Prototyping Vladivostok

Prototyping Vladivostok


Unsworn Industries partook in City Cult Vladivostok, an intensive four-day session on prototyping interventions in public space in the ex-military port-town of Vladivostok in Far East Russia.

Preparing the public?

The Russan Ministry of Culture has decided to build a major cultural house on Russky Island outside of Vladivostok. They invited Unsworn-Erik, Metro-Mimi, and Rummkamerad-Rune to “prepare the public”. Not overly enthusiastic about this top-down approach and the idea of isolating culture in a bubble on an island only reachable by car, we saw this as an opportunity to work with 15-20 young Vladivostokians (architects, artists, writers, designers, teachers), boosting their capacity to instigate cultural actions in the city space.

Thursday: Talking and walkings

The first day saw lectures on public art and interventions by Erik, Mimi, and Rune as well as Liliya Voronkova and Oleg Pachenko from Centre for Independent Social Research in St. Petersburg. The goal was to create a shared repertoire of examples, concepts, and methods for the upcoming workshops. Then followed a long walk where the participants guided us foreigners around the city to, what they considered, problematic, successful, or extraordinary places. The participants were eager to change things but many hesitated in taking the first steps: “It’s so hard to get permission to do anything here”, “It’s the government’s fault”, etc. The situation called for a crash-course in design-optimism.

Friday: Searching for Bounty

After a necessary introduction in in concept development by Rune and Mimi (“the da-phase”) today was dedicated to playing with and in the city by creating Urban Treasure Hunts. A treasure hunt is a series of clues hidden in the city. Each clue points to the next, taking the treasure hunters on an unpredicable tour of the city. At its best, participating in an Urban Treasure Hunt can turn you into a tourist in your own city.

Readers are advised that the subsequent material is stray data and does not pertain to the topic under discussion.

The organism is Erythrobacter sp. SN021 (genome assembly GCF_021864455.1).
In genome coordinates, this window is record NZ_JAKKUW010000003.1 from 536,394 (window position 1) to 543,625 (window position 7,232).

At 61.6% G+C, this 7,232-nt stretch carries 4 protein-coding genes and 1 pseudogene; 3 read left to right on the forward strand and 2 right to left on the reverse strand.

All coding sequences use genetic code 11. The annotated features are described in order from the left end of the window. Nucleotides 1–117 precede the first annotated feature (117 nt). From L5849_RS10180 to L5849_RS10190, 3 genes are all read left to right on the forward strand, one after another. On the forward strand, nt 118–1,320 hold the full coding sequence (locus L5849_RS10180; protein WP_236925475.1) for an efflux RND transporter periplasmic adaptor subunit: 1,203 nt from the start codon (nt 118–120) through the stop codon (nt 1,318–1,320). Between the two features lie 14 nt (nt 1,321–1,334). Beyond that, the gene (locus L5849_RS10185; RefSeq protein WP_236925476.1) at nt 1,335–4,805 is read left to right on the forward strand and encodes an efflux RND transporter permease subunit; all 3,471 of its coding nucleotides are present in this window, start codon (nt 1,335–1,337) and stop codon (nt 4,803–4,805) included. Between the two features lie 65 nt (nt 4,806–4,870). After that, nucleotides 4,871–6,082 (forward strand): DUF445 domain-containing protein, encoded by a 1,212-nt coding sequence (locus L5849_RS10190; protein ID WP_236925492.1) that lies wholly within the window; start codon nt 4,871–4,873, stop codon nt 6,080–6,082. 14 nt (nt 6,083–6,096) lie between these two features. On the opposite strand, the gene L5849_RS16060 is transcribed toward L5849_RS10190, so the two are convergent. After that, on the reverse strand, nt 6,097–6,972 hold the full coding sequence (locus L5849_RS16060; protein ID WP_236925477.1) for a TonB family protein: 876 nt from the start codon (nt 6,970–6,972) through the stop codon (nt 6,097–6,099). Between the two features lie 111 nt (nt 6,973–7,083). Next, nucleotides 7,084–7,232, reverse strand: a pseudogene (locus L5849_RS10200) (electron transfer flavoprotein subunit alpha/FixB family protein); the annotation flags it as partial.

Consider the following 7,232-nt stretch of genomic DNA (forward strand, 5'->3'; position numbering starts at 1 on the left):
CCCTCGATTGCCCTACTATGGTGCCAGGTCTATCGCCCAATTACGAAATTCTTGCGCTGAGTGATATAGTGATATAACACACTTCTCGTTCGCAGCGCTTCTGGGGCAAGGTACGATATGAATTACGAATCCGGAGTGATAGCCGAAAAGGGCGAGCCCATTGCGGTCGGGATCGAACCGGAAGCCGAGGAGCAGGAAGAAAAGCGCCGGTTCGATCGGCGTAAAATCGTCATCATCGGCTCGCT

Friday night: Golden Cinema

In Vladivostokian time there is a BS and an AS – Before Summit and After Summit. After decades of neglecting public infrastructure there was a sudden surge of activity to don the city for the 2012 APEC Summit. Two huge landmark bridges were built, the University was consolidated and promptly moved to Russky Island.

In the forgotten shade of the new Golden Horn Bridge we organised a one-night screening of rapidly edited videos from the day’s treasure hunts, projecting on one of the pylons. Beer in hand, enjoying the temporary cinema in the chilly pacific wind, a sense of “anything is possible” loomed. Hey, if those foreigners could do this after one day in town what couldn’t we accomplish?

Saturday: Observere, ideate, prototype


The third day was dedicated to feeling, bending, and cooking action spaces – those assemblages of humans and non-humans that quietly order us about in our everyday lives. Today’s first dish, Slowly Steamed Svetlanskaya, was simple: “Walk along Svetlanskaya, from the Main Square to the Admirality Public Garden. This normally takes 3 minutes. Do the walk in 30 minutes”. Changing just one parameter (tempo, in this case) new uses and experiences of the city can emerge. You should try it yourself – it is surprisingly mindboggling!

Participants then worked in groups, selecting four different locations to design in/with/for. After observing uses of a space their task was to amplify, invert, or pervert a key usage pattern. Fresh eyes and dirty hands!

A very long, but rewarding, Saturday ended with a public debriefing and evaluation. Heartwarming accounts from some of the participants made me certain that the days had not been wasted.

To wrap things up properly Mr. Stas offered a Russian Style Japanese tea ceremony conducted with blade cutters in his vintage vinyl club/workshop/lair.

Sunday: Scandinavian Consulting

To help the participants the new tools to their own ideas and projects they could set up appointments with the (by now slightly exhausted) Scandinavians for informal consultations on questions and dilemmas they were facing. I’m happy to reveal that, if all goes well, the future of Vladivostok will hold everything from custom mailboxes for hand-written letters to grand tiger museums.

Now what?

As usual, the long term effects of our brief engagement with Vladivostok remains to be seen. My hopes are that part of the motley group that was formed for City Cult will continue to collaborate and that we have managed to shorten the mental distance from thought to action among the participants.


Big thanks to Liliya, Oleg, Dasha, Stas, and all the amazing participants for your generosity, craftiness, and daredevil attitudes!